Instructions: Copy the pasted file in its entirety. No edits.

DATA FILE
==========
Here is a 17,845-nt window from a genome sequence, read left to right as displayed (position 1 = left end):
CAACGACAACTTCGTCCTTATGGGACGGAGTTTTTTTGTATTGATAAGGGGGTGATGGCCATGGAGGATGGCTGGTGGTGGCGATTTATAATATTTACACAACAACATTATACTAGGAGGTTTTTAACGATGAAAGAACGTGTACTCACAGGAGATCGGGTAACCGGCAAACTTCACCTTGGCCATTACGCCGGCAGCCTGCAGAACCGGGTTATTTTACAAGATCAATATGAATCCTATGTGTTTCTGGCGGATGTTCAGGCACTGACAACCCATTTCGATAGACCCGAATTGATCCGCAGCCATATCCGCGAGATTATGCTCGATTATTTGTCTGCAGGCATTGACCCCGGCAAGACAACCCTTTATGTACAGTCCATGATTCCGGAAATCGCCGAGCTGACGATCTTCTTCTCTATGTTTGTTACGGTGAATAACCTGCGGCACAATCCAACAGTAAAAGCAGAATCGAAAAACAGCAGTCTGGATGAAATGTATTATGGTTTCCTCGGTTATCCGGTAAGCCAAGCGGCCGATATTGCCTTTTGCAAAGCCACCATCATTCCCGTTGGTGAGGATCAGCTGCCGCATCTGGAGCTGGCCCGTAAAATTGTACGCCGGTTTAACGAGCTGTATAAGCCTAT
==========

Here is a 17,845-nt window from a genome sequence, read left to right as displayed (position 1 = left end):
CAACGACAACTTCGTCCTTATGGGACGGAGTTTTTTTGTATTGATAAGGGGGTGATGGCCATGGAGGATGGCTGGTGGTGGCGATTTATAATATTTACACAACAACATTATACTAGGAGGTTTTTAACGATGAAAGAACGTGTACTCACAGGAGATCGGGTAACCGGCAAACTTCACCTTGGCCATTACGCCGGCAGCCTGCAGAACCGGGTTATTTTACAAGATCAATATGAATCCTATGTGTTTCTGGCGGATGTTCAGGCACTGACAACCCATTTCGATAGACCCGAATTGATCCGCAGCCATATCCGCGAGATTATGCTCGATTATTTGTCTGCAGGCATTGACCCCGGCAAGACAACCCTTTATGTACAGTCCATGATTCCGGAAATCGCCGAGCTGACGATCTTCTTCTCTATGTTTGTTACGGTGAATAACCTGCGGCACAATCCAACAGTAAAAGCAGAATCGAAAAACAGCAGTCTGGATGAAATGTATTATGGTTTCCTCGGTTATCCGGTAAGCCAAGCGGCCGATATTGCCTTTTGCAAAGCCACCATCATTCCCGTTGGTGAGGATCAGCTGCCGCATCTGGAGCTGGCCCGTAAAATTGTACGCCGGTTTAACGAGCTGTATAAGCCTAT